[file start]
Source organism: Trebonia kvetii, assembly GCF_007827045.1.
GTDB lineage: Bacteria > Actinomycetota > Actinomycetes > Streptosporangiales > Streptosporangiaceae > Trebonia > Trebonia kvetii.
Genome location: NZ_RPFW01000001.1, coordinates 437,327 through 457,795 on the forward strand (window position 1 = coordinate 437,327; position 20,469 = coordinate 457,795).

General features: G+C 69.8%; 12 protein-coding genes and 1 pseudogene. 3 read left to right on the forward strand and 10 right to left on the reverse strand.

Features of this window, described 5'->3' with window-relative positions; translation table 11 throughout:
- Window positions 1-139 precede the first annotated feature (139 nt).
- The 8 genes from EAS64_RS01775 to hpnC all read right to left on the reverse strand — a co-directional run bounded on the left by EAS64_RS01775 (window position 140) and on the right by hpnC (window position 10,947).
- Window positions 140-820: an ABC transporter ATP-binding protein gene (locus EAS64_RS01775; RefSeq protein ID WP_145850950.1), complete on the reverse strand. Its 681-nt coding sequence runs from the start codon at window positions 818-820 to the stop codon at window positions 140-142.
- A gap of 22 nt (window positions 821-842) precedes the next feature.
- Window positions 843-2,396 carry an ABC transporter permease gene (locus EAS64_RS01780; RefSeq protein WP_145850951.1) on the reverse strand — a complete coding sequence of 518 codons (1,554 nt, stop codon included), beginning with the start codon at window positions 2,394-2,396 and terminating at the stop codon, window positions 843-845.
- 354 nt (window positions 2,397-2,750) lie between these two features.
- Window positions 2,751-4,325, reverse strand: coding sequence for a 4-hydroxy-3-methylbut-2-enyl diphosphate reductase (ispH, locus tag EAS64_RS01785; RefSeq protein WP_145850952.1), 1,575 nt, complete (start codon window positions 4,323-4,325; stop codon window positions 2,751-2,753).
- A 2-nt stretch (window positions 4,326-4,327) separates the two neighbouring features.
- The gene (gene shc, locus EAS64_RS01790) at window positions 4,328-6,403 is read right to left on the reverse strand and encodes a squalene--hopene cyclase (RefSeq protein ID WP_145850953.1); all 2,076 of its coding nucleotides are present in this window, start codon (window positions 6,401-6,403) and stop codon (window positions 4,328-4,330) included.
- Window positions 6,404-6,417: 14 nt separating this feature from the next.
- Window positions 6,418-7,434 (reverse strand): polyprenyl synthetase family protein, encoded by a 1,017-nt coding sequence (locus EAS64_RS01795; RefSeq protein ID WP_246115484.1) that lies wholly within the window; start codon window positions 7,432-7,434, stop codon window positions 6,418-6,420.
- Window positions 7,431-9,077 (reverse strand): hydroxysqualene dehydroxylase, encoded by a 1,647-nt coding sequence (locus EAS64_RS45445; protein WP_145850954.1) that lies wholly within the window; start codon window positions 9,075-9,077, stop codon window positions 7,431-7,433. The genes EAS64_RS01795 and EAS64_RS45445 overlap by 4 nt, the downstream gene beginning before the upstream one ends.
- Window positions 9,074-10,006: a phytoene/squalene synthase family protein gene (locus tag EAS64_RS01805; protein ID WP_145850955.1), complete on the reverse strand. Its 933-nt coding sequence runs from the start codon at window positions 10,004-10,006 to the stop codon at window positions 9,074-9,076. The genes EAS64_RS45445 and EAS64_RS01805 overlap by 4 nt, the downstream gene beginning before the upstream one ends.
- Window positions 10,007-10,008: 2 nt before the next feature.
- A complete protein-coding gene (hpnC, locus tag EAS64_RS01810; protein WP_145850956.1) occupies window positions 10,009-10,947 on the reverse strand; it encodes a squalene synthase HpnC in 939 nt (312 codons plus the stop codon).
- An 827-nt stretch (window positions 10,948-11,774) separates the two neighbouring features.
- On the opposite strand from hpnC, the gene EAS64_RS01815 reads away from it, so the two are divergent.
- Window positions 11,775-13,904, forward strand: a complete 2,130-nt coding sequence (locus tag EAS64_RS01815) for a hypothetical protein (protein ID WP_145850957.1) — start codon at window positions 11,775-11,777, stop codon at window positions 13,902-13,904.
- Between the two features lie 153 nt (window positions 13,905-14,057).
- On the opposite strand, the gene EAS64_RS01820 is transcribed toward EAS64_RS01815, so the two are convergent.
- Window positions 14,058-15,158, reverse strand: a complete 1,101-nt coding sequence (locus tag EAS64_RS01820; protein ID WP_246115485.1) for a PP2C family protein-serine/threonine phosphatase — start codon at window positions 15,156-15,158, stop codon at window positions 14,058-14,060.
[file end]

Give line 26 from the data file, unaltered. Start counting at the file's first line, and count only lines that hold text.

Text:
- Window positions 14,058-15,158, reverse strand: a complete 1,101-nt coding sequence (locus tag EAS64_RS01820; protein ID WP_246115485.1) for a PP2C family protein-serine/threonine phosphatase — start codon at window positions 15,156-15,158, stop codon at window positions 14,058-14,060.